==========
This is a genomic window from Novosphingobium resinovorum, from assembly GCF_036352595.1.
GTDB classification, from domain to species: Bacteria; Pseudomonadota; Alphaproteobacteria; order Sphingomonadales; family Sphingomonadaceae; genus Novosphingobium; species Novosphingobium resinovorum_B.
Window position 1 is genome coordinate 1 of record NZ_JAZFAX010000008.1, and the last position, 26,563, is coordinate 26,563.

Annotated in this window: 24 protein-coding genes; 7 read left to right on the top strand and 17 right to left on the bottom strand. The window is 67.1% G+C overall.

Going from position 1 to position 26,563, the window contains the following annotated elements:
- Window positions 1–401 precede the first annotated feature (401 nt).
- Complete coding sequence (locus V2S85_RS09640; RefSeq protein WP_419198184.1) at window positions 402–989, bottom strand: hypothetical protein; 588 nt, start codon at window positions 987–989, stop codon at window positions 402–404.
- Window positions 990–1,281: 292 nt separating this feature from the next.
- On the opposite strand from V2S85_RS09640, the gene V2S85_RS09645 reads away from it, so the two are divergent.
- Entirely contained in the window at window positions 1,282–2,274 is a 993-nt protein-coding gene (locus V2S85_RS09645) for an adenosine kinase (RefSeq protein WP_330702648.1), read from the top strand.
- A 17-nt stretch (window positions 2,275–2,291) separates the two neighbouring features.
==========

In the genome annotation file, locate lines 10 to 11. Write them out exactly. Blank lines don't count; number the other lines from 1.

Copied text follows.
- Entirely contained in the window at window positions 1,282–2,274 is a 993-nt protein-coding gene (locus V2S85_RS09645) for an adenosine kinase (RefSeq protein WP_330702648.1), read from the top strand.
- A 17-nt stretch (window positions 2,275–2,291) separates the two neighbouring features.